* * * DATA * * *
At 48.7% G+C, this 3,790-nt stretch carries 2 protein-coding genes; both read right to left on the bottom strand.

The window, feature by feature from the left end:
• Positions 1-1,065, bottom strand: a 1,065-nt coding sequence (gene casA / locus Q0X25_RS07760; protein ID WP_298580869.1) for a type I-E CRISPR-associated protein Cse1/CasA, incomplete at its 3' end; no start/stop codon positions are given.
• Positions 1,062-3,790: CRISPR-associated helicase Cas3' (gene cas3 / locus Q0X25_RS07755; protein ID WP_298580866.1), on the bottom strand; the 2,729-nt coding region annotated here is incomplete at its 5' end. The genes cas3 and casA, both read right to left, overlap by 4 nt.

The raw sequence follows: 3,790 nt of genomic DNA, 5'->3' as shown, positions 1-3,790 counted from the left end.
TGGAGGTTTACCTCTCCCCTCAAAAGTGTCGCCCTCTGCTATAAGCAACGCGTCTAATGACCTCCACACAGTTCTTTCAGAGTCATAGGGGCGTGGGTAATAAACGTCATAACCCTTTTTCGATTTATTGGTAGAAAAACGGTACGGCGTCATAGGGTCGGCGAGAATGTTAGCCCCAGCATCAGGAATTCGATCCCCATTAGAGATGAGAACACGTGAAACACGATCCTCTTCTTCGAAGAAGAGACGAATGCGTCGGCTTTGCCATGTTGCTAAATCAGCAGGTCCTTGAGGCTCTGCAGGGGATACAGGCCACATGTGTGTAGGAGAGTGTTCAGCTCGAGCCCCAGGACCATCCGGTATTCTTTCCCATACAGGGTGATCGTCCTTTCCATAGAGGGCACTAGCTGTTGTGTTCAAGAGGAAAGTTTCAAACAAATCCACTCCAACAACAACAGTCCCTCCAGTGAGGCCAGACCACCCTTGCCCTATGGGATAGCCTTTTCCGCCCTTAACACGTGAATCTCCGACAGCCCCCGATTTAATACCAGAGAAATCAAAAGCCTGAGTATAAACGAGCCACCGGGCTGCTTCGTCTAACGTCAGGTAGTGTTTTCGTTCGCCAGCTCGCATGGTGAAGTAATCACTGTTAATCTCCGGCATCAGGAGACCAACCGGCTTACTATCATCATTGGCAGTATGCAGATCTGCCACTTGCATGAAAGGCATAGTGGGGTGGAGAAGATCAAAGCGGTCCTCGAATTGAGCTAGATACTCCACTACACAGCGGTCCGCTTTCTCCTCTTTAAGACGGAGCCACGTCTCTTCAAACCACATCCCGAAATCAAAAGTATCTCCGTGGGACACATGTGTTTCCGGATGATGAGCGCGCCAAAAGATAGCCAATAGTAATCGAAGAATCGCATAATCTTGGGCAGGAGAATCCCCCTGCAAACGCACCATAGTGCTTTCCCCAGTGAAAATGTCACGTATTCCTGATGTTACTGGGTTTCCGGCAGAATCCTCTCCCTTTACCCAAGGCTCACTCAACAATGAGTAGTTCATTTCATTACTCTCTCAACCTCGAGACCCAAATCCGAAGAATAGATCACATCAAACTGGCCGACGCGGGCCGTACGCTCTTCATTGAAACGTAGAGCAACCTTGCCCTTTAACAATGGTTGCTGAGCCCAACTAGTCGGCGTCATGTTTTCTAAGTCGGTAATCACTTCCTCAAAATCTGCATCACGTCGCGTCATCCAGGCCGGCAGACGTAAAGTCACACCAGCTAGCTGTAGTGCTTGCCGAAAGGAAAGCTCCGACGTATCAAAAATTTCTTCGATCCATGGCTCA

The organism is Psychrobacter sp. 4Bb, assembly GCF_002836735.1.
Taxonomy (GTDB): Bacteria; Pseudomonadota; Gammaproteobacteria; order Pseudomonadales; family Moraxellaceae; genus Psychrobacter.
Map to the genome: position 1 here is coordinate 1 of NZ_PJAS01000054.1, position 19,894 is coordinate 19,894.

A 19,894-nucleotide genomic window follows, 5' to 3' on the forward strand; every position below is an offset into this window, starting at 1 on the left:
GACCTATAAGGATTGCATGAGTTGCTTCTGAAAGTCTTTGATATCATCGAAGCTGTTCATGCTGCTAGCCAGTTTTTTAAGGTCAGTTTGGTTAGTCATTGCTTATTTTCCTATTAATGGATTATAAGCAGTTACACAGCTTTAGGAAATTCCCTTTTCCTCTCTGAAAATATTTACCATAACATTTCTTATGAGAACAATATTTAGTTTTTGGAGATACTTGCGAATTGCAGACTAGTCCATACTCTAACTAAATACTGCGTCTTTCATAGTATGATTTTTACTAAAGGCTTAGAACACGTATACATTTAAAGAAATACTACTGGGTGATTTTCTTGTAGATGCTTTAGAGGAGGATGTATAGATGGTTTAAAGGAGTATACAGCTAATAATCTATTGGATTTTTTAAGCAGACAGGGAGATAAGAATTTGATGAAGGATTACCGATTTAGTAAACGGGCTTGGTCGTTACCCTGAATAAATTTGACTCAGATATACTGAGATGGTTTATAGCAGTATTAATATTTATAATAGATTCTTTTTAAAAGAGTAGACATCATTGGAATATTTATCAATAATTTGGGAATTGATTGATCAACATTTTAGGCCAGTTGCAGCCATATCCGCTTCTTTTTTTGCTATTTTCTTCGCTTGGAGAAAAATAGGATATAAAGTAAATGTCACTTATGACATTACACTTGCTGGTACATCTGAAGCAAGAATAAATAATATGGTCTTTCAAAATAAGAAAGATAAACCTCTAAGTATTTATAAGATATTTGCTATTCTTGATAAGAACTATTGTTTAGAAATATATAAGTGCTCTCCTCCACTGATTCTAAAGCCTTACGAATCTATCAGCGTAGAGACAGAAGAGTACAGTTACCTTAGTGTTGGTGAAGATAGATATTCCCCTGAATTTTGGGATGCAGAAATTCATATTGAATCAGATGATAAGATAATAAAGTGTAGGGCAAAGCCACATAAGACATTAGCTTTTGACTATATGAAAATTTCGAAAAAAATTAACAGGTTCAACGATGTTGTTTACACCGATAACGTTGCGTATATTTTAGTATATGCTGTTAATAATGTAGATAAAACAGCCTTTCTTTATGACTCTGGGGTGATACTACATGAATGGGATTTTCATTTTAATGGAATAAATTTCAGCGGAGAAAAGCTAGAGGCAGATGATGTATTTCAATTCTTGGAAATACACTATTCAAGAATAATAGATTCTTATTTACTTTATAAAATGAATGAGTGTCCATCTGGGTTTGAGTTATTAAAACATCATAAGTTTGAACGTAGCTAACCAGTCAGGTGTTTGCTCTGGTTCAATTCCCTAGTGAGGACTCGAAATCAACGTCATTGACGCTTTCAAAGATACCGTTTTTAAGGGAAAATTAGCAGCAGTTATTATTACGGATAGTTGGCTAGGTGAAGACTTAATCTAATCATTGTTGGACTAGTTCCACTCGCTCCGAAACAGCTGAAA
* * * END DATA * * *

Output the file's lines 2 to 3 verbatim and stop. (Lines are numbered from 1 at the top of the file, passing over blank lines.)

The window, feature by feature from the left end:
• Positions 1-1,065, bottom strand: a 1,065-nt coding sequence (gene casA / locus Q0X25_RS07760; protein ID WP_298580869.1) for a type I-E CRISPR-associated protein Cse1/CasA, incomplete at its 3' end; no start/stop codon positions are given.